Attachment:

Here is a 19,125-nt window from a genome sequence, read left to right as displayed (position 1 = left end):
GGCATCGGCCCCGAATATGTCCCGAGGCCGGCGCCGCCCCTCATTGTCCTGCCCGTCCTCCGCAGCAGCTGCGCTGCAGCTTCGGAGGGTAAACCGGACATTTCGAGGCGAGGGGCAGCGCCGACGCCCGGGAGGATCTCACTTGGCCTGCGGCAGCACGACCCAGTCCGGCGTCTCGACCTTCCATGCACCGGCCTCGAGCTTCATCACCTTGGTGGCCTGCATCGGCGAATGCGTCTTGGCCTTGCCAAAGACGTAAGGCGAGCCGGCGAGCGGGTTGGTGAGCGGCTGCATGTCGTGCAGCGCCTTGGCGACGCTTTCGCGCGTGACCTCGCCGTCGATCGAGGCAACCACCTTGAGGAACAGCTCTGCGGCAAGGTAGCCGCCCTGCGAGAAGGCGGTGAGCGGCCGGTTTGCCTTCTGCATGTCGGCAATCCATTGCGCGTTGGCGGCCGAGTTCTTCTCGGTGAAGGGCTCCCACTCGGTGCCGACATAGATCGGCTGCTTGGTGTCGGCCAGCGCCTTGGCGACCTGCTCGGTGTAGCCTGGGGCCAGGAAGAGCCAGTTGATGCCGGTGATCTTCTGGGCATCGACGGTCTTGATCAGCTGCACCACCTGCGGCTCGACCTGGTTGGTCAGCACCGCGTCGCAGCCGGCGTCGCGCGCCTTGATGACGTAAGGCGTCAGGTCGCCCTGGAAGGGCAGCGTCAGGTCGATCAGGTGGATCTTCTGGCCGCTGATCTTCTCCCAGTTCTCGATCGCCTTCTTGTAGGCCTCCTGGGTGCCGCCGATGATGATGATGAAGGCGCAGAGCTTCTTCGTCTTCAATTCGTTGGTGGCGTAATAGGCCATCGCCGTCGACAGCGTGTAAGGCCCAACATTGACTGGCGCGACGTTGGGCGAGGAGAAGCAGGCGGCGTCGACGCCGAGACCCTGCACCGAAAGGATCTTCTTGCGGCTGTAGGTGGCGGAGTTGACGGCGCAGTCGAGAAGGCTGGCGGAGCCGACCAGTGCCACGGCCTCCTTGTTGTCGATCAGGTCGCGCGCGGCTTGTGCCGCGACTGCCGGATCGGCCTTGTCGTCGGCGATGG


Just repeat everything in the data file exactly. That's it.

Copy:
Here is a 19,125-nt window from a genome sequence, read left to right as displayed (position 1 = left end):
GGCATCGGCCCCGAATATGTCCCGAGGCCGGCGCCGCCCCTCATTGTCCTGCCCGTCCTCCGCAGCAGCTGCGCTGCAGCTTCGGAGGGTAAACCGGACATTTCGAGGCGAGGGGCAGCGCCGACGCCCGGGAGGATCTCACTTGGCCTGCGGCAGCACGACCCAGTCCGGCGTCTCGACCTTCCATGCACCGGCCTCGAGCTTCATCACCTTGGTGGCCTGCATCGGCGAATGCGTCTTGGCCTTGCCAAAGACGTAAGGCGAGCCGGCGAGCGGGTTGGTGAGCGGCTGCATGTCGTGCAGCGCCTTGGCGACGCTTTCGCGCGTGACCTCGCCGTCGATCGAGGCAACCACCTTGAGGAACAGCTCTGCGGCAAGGTAGCCGCCCTGCGAGAAGGCGGTGAGCGGCCGGTTTGCCTTCTGCATGTCGGCAATCCATTGCGCGTTGGCGGCCGAGTTCTTCTCGGTGAAGGGCTCCCACTCGGTGCCGACATAGATCGGCTGCTTGGTGTCGGCCAGCGCCTTGGCGACCTGCTCGGTGTAGCCTGGGGCCAGGAAGAGCCAGTTGATGCCGGTGATCTTCTGGGCATCGACGGTCTTGATCAGCTGCACCACCTGCGGCTCGACCTGGTTGGTCAGCACCGCGTCGCAGCCGGCGTCGCGCGCCTTGATGACGTAAGGCGTCAGGTCGCCCTGGAAGGGCAGCGTCAGGTCGATCAGGTGGATCTTCTGGCCGCTGATCTTCTCCCAGTTCTCGATCGCCTTCTTGTAGGCCTCCTGGGTGCCGCCGATGATGATGATGAAGGCGCAGAGCTTCTTCGTCTTCAATTCGTTGGTGGCGTAATAGGCCATCGCCGTCGACAGCGTGTAAGGCCCAACATTGACTGGCGCGACGTTGGGCGAGGAGAAGCAGGCGGCGTCGACGCCGAGACCCTGCACCGAAAGGATCTTCTTGCGGCTGTAGGTGGCGGAGTTGACGGCGCAGTCGAGAAGGCTGGCGGAGCCGACCAGTGCCACGGCCTCCTTGTTGTCGATCAGGTCGCGCGCGGCTTGTGCCGCGACTGCCGGATCGGCCTTGTCGTCGGCGATGG